The exhibition Calm and Exaltation. Van Gogh in the Bührle Collection, taking place at the Fondation Vincent van Gogh Arles in spring and summer 2017, presents an ensemble of eight paintings that are representative of the artist’s dazzling stylistic progression over the course of his brief career, Art Daily said.
The loans come from two institutions. Seven originate from the eponymous collection of the Swiss industrialist, whereby six of these seven are today part of the Foundation E. G. Bührle Collection, Zürich. The eighth canvas, on display at the Fondation for a year, is on loan from the Van Gogh Museum in Amsterdam. Vincent van Gogh’s expressivity and his vision for the “modern portrait” have inspired many artists, including Alice Neel (1900–1984), one of the most important American figurative painters of the 20th century.
The exhibition Calm and Exaltation. Van Gogh in the Bührle Collection presents eight paintings by Vincent van Gogh. This selection allows us to see not only the different phases in the Dutch artist’s career, but also the vision of a collector, the Swiss industrialist Emil Bührle (1890–1956), for whom it was crucial that his collection should convey the stylistic development of each artist represented within it. Thus the thread running through his dazzling acquisitions of works by Van Gogh is the lightening and brightening of Vincent’s palette and his synthesis of different influences in his art. The Fondation Vincent van Gogh Arles has been granted the loan of six canvases from the Foundation E. G. Bührle Collection, Zürich, which holds in all seven works by Van Gogh. These six canvases are presented here alongside two other loans.
The Old Tower (1884) and Peasant Woman, Head (1885) are early works painted in the Dutch town of Nuenen, while Bridges Across the Seine at Asnières (1887) and Self-Portrait (1887) date from the artist’s time in Paris, where he was inspired by Impressionism and Pointillism. Lastly, The Weeders and Blossoming Chestnut Branches (both 1890) testify to the artistic maturity that Vincent attained at the end of his career. In Blossoming Chestnut Branches, Van Gogh shows us the exaltation of spring. The brushwork is resolutely energetic, the colours vibrant and the composition bold in its horizontality. Vincent’s extended stay in Provence is represented by two loans respectively issuing from a private collection and the Van Gogh Museum in Amsterdam. Although the clear light and bright colours of the South found their way into his paintings of this period, in Entrance to a Quarry (1889) Van Gogh returns to the more sombre palette he had favoured in the North. With Olive Orchard (1889), likewise painted in the countryside around Saint-Rémy, one of the artist’s favourite Provençal motifs takes its place in the exhibition.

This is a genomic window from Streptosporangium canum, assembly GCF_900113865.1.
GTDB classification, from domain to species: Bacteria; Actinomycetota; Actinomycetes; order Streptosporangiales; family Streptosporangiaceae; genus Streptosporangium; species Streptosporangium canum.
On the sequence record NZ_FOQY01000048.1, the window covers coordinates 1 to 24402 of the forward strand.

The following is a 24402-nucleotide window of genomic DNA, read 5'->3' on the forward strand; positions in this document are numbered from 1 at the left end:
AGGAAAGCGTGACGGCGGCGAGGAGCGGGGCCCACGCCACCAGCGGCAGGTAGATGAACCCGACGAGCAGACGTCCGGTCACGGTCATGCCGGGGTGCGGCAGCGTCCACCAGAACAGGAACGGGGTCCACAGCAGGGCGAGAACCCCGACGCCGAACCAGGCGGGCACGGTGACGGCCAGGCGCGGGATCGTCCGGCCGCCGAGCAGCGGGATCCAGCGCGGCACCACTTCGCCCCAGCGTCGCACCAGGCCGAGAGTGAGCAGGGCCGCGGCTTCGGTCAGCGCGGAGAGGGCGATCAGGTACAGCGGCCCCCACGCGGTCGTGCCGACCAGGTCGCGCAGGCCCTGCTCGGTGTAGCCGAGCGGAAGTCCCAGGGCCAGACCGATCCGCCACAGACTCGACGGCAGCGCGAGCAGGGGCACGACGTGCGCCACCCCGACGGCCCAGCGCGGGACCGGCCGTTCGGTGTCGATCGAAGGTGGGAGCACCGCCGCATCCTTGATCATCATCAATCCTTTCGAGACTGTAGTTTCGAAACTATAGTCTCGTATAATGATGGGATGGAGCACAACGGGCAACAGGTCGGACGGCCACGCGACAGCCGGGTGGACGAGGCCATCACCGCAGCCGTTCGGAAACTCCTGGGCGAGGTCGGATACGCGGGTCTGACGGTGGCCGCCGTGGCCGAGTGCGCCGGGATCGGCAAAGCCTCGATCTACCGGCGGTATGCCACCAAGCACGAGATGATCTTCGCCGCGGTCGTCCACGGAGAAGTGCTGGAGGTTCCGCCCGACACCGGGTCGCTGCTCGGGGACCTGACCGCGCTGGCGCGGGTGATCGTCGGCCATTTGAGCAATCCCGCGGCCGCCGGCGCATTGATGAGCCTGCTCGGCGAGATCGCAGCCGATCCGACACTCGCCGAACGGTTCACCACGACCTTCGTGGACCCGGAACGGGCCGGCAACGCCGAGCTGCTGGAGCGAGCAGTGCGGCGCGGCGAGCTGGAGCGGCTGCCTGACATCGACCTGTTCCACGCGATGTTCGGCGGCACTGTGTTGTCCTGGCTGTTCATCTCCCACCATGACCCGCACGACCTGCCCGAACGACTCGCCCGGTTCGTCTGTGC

Vincent van Gogh was born on 30 March 1853 in Groot-Zundert in the Netherlands. At the age of 16 he joins Goupil & Cie, a firm of art dealers in The Hague, and subsequently works in the company’s offices in Brussels, London and finally Paris. He gradually loses interest in the commercial art world and, in 1878–79, he becomes a lay preacher in a mining community in the Borinage area of Belgium.
In August 1880 Van Gogh decides to become an artist. He wants to be a painter of everyday life, and, above all, of peasant life, following in the footsteps of artists such as Jean-François Millet. Landscapes and still lifes, too, become an important part of his oeuvre. In 1886 in Paris he discovers Japanese prints and he meets Impressionist artists.
Convinced that colour is the key to modernity, Van Gogh leaves for Provence in search of bright light and vibrant colours. Dreaming of establishing a community of artists, in February 1888 he settles in Arles. Gauguin joins him in October, but their collaboration collapses in late December 1888. Disappointed and ill, in May 1889 Van Gogh has himself admitted to a psychiatric hospital in Saint-Rémy, where he remains for a whole year. He continues with his search for an expressive art based on colour and brush strokes, creating more than 500 paintings and drawings during his 27 months in Provence.
In May 1890 Van Gogh moves to Auvers-sur-Oise, where in just over two months he produces the final 70 paintings of an oeuvre that comprises more than 2,000 works. He dies on 29 July 1890 at the age of 37. Van Gogh’s artistic genius and the poignant story of his life transform him into a veritable international icon.
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